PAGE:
by Anton Shilov
12/29/2004 | 09:57 AM
Intel Corp., the world’s leading semiconductor maker, who has been praising mobile technologies during the recent couple of years, is reportedly targeting to make notebooks operate on a battery charge “for one day”.
One Day Autonomous Work – Reality in 2010
An Intel document seen by The Inquirer web-site claims that by 2010 notebooks will be as economic and batteries will be as powerful that the laptops will be able to operate for a whole day on one charge. The document reportedly does not define the word “day” as an exact number of hours, but presumably claims that no hazardous elements are used in such notebooks or their batteries.
Nowadays mobile computers are capable of working on a battery for up 5 hours. When Intel’s next-generation mobile platform code-named
At IDF Fall 2004 Intel said notebooks in 2010 would be able to operate for 8 hours on one battery charge. To achieve this Intel said it was planning to introduce a number of changes, which should reduce the power consumption of such currently power-hungry components of every notebook as transistors and displays. Besides, the company said it would also optimize power state management approaches and resort to more advanced technologies for battery designs.
The company also said at the show that by 2010 the notebooks would be equipped with Zinc-Alkaline batteries that allow better power storage.
Future Notebooks to Offer More Communication Options, Increase
Intel recently disclosed certain peculiarities of its platform beyond the upcoming
Adding new functions and capabilities to mobile platforms taxes battery life and can limit notebook designs. Intel is working to reverse this trend by developing power state management techniques and new battery technologies essential to extending laptop battery life and keeping form factors small and light-weight.
Intel this year introduced the Intel Battery Life Optimization Program to help resolve some of the power management and platform configuration hurdles to achieving all-day battery life. The company will work with original equipment manufacturers (OEMs) and original design manufacturers (ODMs) to provide technical guidance on power delivery and power management architecture. Intel will also develop guidelines for optimizing power saving features using Intel hardware and software ingredients that OEMs/ODMs can design-in for greater battery life gains.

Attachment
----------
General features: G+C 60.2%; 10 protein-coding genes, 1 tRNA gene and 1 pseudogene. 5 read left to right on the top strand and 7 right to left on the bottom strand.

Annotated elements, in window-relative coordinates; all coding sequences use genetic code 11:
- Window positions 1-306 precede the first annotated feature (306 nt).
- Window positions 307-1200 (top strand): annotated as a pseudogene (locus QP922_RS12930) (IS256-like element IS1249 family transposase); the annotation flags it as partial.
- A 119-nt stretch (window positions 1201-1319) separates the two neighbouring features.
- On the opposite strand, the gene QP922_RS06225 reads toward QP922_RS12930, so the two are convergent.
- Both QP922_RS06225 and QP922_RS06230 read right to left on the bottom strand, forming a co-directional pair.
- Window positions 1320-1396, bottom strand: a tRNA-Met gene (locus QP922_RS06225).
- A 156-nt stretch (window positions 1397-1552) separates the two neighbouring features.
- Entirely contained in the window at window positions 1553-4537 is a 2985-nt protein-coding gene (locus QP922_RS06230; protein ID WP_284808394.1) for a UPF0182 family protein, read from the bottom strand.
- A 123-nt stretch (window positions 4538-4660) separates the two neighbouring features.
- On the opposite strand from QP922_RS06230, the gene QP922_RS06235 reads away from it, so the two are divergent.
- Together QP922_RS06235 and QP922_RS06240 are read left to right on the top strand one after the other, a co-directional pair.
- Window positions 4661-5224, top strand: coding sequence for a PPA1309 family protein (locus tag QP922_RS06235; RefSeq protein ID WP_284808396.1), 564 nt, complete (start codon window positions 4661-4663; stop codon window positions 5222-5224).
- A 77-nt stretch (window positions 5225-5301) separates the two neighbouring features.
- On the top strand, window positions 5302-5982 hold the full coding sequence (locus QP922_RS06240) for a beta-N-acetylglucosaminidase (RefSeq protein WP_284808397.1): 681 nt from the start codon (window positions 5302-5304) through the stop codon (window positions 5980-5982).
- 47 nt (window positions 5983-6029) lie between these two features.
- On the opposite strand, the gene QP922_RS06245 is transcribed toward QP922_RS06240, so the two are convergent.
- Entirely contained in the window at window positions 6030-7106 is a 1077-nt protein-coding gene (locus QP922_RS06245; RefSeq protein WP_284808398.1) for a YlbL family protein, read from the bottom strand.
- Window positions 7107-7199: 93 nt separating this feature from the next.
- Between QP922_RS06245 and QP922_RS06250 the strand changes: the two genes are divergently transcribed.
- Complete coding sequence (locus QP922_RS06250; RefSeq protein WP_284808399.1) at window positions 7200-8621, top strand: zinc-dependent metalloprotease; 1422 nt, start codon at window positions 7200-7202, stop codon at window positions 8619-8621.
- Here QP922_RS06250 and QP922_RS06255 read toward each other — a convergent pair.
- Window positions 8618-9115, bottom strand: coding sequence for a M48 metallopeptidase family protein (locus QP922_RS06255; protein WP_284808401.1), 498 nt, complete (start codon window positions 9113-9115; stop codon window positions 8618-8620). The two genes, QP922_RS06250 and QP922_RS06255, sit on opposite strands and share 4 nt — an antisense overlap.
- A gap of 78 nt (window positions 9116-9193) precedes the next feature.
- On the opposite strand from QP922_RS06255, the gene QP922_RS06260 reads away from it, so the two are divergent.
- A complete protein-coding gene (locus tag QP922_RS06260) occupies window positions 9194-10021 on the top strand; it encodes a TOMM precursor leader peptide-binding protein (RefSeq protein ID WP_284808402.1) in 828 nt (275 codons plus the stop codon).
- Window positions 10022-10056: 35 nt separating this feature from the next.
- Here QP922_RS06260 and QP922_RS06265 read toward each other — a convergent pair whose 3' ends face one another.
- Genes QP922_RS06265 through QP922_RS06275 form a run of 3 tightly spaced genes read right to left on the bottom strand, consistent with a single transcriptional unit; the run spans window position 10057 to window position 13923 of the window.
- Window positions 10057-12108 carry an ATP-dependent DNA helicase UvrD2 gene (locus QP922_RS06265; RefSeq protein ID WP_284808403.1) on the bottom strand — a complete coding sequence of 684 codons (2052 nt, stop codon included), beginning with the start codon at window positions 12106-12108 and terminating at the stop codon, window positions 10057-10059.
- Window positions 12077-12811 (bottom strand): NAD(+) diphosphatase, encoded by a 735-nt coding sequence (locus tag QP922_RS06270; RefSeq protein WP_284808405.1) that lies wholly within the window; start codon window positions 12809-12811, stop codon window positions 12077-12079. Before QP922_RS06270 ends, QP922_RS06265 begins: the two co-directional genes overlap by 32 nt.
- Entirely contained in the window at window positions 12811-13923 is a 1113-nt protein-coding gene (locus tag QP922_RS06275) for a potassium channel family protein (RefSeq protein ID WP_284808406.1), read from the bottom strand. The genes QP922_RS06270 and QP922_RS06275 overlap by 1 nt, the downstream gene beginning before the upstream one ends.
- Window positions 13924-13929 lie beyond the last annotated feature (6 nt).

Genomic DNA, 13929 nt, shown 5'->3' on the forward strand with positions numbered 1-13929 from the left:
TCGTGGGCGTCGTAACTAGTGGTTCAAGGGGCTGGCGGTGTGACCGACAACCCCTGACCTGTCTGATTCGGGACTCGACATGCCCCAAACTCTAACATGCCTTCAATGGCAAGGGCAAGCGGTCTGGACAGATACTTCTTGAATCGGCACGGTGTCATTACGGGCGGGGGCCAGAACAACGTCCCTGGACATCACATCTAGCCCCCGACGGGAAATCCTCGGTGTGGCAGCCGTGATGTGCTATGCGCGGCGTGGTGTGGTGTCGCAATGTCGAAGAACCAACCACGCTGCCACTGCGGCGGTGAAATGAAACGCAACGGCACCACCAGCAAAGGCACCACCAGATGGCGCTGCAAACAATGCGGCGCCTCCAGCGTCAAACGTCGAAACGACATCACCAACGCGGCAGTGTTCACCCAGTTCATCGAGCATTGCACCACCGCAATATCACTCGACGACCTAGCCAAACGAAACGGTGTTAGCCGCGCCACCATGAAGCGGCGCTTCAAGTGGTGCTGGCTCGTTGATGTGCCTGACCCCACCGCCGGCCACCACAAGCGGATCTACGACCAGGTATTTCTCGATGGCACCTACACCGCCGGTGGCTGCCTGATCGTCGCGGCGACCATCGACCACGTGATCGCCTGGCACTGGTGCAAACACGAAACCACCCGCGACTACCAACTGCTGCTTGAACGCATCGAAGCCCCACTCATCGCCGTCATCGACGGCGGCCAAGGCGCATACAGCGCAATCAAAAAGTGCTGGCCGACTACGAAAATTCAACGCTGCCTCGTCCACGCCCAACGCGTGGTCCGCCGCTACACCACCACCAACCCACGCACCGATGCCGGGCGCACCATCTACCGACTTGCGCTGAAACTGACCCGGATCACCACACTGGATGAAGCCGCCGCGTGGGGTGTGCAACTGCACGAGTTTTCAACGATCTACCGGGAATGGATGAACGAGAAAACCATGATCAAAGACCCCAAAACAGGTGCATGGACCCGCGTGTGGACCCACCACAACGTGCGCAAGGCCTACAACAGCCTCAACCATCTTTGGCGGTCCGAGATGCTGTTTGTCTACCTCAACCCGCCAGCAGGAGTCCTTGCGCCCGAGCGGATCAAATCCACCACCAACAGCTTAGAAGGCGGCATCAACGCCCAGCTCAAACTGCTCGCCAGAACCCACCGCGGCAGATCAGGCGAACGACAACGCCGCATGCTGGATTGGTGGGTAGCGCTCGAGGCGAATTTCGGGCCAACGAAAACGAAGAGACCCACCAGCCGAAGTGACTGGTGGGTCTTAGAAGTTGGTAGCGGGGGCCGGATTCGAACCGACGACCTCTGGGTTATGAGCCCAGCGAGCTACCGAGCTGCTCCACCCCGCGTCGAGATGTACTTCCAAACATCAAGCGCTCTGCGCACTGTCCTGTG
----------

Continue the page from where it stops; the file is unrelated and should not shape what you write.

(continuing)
Intel said at IDF in September, 2004, it was working with its industry partners to achieve 8-hour battery life of a typical notebook by 2010. The platform approach to tackle the battery life issue includes minimizing consumption of key-system components, such as CPU, HDD, chipset, WLAN adapter and display, as well as improving batteries.
According to Intel’s estimation, around 60% of notebooks shipping nowadays support wireless LAN. The company projects 90% and 96% notebooks to sport WLAN in 2005 and 2006 respectively.
With the majority of mobile PCs supporting Wi-Fi, Intel now pays more attention to more wireless communication technologies, such as WiMAX, that is said to be to DSL/Cable broadband the same as cellular telephony was to landline telephony. The microprocessor giant expects about 5 million WiMAX enabled notebooks to ship in 2006, around 20 million in 2007 and over 40 million in 2008.